Metal appears separated on IHC. Is this anealing? 1895 2.9 g

Discussion in 'Error Coins' started by capthank, Apr 22, 2020.

  1. capthank

    capthank Well-Known Member

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  3. Collecting Nut

    Collecting Nut Borderline Hoarder

    What annealing? It's all copper. Blurry but it looks like a silverish metal was added to the copper and now it's peeling off.
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  4. capthank

    capthank Well-Known Member

    I thought there was 5% tin/zinc
  5. paddyman98

    paddyman98 Let me burst your bubble! Supporter

    Your picture is blurry. But I will guess dried adhesive on the Reverse side.
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  6. cpm9ball

    cpm9ball CANNOT RE-MEMBER

    Gee, I looked and looked and looked and couldn't find that dang 5% tin & zinc anywhere. ~ Chris
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  7. capthank

    capthank Well-Known Member

    I thought this might be a lamination error.
  8. capthank

    capthank Well-Known Member

  9. capthank

    capthank Well-Known Member

    Hell of a time with pictures. We get out of sheltering next week and I'll go to my LCD to have a look. I thought adhesive too but under high magnification I didn't think so.
    Let you know when I have it looked at. Thanks all
  10. thomas mozzillo

    thomas mozzillo Supporter! Supporter

    From the Red Book: Indian Head Cents Variety 3 - Bronze (1864-1909)
    Composition .950 copper, .050 tin and zinc.
  11. capthank

    capthank Well-Known Member

    Red Book.950 copper, .050 tin & zinc Variety 3 Bronze 1864-1909 Small Cents page 115, 2013 66 Edition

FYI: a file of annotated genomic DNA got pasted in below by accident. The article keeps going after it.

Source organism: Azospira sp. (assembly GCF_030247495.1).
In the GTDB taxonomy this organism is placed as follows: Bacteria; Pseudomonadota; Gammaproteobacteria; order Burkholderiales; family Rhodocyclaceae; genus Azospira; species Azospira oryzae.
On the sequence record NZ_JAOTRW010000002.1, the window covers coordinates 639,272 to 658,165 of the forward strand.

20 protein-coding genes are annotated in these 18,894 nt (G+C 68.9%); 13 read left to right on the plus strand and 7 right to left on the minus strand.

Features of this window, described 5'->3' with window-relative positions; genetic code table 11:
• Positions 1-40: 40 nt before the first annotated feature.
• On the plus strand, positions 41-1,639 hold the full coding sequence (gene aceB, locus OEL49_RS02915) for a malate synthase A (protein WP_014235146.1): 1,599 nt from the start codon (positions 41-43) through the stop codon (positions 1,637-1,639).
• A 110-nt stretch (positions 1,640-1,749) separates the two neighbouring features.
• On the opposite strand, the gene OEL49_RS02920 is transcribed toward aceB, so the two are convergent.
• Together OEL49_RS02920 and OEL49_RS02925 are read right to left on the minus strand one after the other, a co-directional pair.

12. Collecting Nut

    Collecting Nut Borderline Hoarder

    That does not make them annealed. :)
  13. capthank

    capthank Well-Known Member

    Could the planchet be annealed prior to the die strike? Could the visible metal be tin/zinc?
  14. Oldhoopster

    Oldhoopster It seemed like a good idea at the time.

    Even though the pics are poor (my pics are bad too :facepalm:) it looks like the material is raised above the surface of the coin. It also appears that their is some sort of residue around the perimeter. Looks a lot like residue on the reverse, as @paddyman98 said earlier.

    It's highly unlikely that the zinc and/or tin would remain segregated in the melt especially with no other evidence of improper alloying.

    Objectively look at the coin to determine if this stuff on the rev is raised. If it is, it wasn't there before minting. You can also Try soaking it in acetone (not nail polish remover) and see if the residue dissolves
    Last edited: Apr 24, 2020
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  15. capthank

    capthank Well-Known Member

    In hand it appears raised but under a microscope it is actually gouged and looks like a trough or furrow. I will try acetone. How long should I soak the coin?
  16. capthank

    capthank Well-Known Member

    How long should I leave the coin in acetone?
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